Alastair Campbell’s life story could make a great film. It has the perfect ingredients for a political thriller. Aged just 28, while working as a journalist for the Daily Mirror, he suffered a nervous breakdown, brought on from stress and heavy drinking. Now 56, Campbell recalls today from his home in north London, that seminal moment as a turning point in his career.
“It was a full on psychotic breakdown,” he remembers. “I don’t know if you have ever had one of those, but they are not to be recommended. It’s like your mind is a glass window: you can see your hands inside your head, and you are trying to hold it together. And then it suddenly just explodes. I got arrested, was sent to hospital, and stopped drinking. Everybody needs yardsticks to judge how they feel, and that was my low point.”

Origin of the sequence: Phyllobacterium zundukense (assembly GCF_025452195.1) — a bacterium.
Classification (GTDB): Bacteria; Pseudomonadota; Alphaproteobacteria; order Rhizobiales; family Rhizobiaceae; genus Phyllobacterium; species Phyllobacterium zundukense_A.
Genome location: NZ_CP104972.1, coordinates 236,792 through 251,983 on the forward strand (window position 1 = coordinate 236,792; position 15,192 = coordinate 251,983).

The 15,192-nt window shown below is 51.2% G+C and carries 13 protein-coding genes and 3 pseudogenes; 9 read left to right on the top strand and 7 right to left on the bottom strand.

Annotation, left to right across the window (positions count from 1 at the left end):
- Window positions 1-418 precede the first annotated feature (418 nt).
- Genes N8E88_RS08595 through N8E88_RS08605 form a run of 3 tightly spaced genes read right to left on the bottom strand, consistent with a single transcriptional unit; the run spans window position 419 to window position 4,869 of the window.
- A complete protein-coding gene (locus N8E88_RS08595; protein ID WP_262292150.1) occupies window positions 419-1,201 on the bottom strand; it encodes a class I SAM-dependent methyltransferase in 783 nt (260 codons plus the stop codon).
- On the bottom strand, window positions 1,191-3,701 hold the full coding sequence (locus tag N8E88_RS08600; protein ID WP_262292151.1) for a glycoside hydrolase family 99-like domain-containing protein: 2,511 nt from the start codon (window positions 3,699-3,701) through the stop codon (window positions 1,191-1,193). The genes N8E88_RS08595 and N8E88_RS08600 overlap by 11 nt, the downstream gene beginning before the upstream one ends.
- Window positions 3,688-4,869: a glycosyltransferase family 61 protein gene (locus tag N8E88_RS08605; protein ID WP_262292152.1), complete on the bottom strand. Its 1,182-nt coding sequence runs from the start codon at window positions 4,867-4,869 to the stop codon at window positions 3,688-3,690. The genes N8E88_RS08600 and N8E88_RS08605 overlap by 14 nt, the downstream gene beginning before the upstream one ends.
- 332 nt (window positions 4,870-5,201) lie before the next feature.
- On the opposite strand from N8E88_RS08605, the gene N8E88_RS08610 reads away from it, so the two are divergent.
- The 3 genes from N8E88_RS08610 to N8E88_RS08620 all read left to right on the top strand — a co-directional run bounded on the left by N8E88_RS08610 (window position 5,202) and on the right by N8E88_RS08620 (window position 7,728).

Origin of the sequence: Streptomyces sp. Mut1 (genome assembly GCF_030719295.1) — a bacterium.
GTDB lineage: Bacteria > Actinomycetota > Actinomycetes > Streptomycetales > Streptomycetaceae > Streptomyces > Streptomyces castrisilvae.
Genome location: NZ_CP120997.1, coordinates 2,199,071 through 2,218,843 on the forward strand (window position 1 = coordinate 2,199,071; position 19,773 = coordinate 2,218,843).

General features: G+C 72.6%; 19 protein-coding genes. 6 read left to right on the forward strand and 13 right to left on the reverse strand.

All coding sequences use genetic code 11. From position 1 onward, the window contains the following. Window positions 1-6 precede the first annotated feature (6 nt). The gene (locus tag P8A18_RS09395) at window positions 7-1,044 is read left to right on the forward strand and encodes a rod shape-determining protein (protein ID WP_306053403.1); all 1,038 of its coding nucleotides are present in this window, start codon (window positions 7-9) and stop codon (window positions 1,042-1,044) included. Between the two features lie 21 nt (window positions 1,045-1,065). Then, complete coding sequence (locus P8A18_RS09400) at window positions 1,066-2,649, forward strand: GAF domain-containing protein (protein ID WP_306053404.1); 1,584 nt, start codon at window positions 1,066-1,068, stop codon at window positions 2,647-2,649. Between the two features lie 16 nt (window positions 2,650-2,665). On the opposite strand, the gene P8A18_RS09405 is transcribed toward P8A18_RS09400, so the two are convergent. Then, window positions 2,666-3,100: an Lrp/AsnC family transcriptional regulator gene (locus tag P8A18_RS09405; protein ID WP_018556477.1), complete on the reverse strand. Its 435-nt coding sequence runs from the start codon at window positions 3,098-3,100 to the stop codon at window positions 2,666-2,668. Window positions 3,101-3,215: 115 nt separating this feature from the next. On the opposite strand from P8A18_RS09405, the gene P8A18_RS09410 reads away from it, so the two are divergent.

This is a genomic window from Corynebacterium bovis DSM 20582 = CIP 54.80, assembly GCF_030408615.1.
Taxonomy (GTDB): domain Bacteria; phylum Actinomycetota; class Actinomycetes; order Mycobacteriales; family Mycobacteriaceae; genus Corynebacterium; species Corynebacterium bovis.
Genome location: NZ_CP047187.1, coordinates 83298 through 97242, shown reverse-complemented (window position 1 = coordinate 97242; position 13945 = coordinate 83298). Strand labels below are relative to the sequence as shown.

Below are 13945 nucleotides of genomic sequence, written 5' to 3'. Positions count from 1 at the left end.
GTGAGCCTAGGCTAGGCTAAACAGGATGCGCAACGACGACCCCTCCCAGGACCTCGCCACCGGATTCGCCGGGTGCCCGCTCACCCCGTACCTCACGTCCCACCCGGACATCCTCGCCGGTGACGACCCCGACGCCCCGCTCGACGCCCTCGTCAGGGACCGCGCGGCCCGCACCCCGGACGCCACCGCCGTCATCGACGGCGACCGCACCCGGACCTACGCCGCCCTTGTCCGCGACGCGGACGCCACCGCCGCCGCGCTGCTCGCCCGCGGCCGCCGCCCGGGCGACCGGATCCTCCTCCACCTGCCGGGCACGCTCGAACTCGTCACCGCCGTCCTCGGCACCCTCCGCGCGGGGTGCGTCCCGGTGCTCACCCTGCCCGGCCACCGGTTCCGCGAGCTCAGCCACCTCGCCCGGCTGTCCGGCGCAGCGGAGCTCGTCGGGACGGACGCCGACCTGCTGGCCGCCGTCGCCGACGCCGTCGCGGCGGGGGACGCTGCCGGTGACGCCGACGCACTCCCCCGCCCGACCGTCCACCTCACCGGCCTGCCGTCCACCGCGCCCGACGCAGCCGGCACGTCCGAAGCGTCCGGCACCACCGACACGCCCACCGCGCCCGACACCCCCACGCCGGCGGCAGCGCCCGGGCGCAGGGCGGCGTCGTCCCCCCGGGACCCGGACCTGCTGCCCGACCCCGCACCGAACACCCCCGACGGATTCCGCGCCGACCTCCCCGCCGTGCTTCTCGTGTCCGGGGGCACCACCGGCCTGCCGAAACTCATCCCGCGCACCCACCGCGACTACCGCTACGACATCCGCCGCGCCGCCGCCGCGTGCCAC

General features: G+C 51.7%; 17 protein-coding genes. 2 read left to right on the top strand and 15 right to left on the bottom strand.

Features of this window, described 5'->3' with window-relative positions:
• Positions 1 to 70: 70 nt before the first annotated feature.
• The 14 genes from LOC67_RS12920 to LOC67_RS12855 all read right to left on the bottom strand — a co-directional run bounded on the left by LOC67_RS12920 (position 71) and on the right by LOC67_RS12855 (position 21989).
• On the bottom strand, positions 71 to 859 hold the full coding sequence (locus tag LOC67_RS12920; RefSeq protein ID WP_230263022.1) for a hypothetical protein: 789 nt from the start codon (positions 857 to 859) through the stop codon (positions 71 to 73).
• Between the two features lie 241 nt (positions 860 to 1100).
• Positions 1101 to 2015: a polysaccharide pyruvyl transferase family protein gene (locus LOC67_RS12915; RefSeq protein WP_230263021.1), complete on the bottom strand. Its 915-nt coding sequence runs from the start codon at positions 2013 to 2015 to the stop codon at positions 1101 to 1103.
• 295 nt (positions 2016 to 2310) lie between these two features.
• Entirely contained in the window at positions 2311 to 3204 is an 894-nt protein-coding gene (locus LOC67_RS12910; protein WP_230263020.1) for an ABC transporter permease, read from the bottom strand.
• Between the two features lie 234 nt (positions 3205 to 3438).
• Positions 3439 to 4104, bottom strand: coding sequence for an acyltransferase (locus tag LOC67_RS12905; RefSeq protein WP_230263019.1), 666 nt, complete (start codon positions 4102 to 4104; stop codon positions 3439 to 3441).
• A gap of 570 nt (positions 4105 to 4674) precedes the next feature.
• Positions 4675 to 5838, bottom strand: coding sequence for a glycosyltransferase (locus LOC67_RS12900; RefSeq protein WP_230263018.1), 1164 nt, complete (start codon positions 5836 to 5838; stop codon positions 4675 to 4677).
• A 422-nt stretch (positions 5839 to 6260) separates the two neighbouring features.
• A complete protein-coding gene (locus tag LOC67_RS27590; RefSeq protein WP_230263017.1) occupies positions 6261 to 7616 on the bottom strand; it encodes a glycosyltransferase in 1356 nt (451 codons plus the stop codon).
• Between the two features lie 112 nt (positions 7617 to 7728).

In 1994, having spent over a decade working as a newspaper man, Campbell was approached by Tony Blair to come and work as press secretary for the Labour Party, who were then in opposition. Following a landslide victory in 1997, Blair put Northern Ireland as a priority on his to do list as soon as he entered government. This is the subject of Campbell’s latest book: The Irish Diaries (1994-2003).
Written with a pen and notebook, as these historical events were unfolding, the book recalls the numerous peaks and troughs of the peace process. Campbell explains — in his candid and no-nonsense manner — the delicate balancing act of bringing unionists and nationalists for the most significant agreement between Britain and Ireland since the Anglo-Irish-Treaty of 1921.
“People can go on about spin and all the rest of it, but the fact is that with something like the Good Friday Agreement, getting your message right in the media is very important.”
Campbell says Blair brought a level of respect and empathy to negotiations that previously hadn’t existed in British diplomatic circles.